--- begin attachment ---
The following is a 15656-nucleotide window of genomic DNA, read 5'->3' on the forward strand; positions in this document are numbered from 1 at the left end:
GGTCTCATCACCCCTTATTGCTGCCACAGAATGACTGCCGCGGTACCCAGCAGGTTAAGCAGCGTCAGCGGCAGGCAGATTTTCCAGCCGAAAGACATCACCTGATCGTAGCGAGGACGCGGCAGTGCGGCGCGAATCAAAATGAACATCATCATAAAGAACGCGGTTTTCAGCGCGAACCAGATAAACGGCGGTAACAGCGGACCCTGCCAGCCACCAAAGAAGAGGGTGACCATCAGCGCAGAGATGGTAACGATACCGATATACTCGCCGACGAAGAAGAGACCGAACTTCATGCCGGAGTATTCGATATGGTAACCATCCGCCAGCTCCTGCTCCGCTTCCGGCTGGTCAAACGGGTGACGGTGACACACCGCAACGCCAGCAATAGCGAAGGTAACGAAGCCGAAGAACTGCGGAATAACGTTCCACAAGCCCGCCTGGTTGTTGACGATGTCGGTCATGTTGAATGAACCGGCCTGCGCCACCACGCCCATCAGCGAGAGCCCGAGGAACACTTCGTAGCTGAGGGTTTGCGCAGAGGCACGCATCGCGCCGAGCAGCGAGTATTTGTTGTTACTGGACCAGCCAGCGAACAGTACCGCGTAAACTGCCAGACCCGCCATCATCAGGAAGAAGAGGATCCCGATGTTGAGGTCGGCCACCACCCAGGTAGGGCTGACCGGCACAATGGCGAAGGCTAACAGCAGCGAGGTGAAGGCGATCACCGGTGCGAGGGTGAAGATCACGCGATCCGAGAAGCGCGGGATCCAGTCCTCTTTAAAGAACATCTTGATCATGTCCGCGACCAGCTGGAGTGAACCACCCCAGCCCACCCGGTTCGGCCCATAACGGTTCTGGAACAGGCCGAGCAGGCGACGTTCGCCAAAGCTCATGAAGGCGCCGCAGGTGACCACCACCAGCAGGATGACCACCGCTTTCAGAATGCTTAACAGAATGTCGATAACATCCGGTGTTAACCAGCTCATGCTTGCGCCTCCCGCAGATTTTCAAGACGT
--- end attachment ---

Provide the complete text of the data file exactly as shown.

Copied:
The following is a 15656-nucleotide window of genomic DNA, read 5'->3' on the forward strand; positions in this document are numbered from 1 at the left end:
GGTCTCATCACCCCTTATTGCTGCCACAGAATGACTGCCGCGGTACCCAGCAGGTTAAGCAGCGTCAGCGGCAGGCAGATTTTCCAGCCGAAAGACATCACCTGATCGTAGCGAGGACGCGGCAGTGCGGCGCGAATCAAAATGAACATCATCATAAAGAACGCGGTTTTCAGCGCGAACCAGATAAACGGCGGTAACAGCGGACCCTGCCAGCCACCAAAGAAGAGGGTGACCATCAGCGCAGAGATGGTAACGATACCGATATACTCGCCGACGAAGAAGAGACCGAACTTCATGCCGGAGTATTCGATATGGTAACCATCCGCCAGCTCCTGCTCCGCTTCCGGCTGGTCAAACGGGTGACGGTGACACACCGCAACGCCAGCAATAGCGAAGGTAACGAAGCCGAAGAACTGCGGAATAACGTTCCACAAGCCCGCCTGGTTGTTGACGATGTCGGTCATGTTGAATGAACCGGCCTGCGCCACCACGCCCATCAGCGAGAGCCCGAGGAACACTTCGTAGCTGAGGGTTTGCGCAGAGGCACGCATCGCGCCGAGCAGCGAGTATTTGTTGTTACTGGACCAGCCAGCGAACAGTACCGCGTAAACTGCCAGACCCGCCATCATCAGGAAGAAGAGGATCCCGATGTTGAGGTCGGCCACCACCCAGGTAGGGCTGACCGGCACAATGGCGAAGGCTAACAGCAGCGAGGTGAAGGCGATCACCGGTGCGAGGGTGAAGATCACGCGATCCGAGAAGCGCGGGATCCAGTCCTCTTTAAAGAACATCTTGATCATGTCCGCGACCAGCTGGAGTGAACCACCCCAGCCCACCCGGTTCGGCCCATAACGGTTCTGGAACAGGCCGAGCAGGCGACGTTCGCCAAAGCTCATGAAGGCGCCGCAGGTGACCACCACCAGCAGGATGACCACCGCTTTCAGAATGCTTAACAGAATGTCGATAACATCCGGTGTTAACCAGCTCATGCTTGCGCCTCCCGCAGATTTTCAAGACGT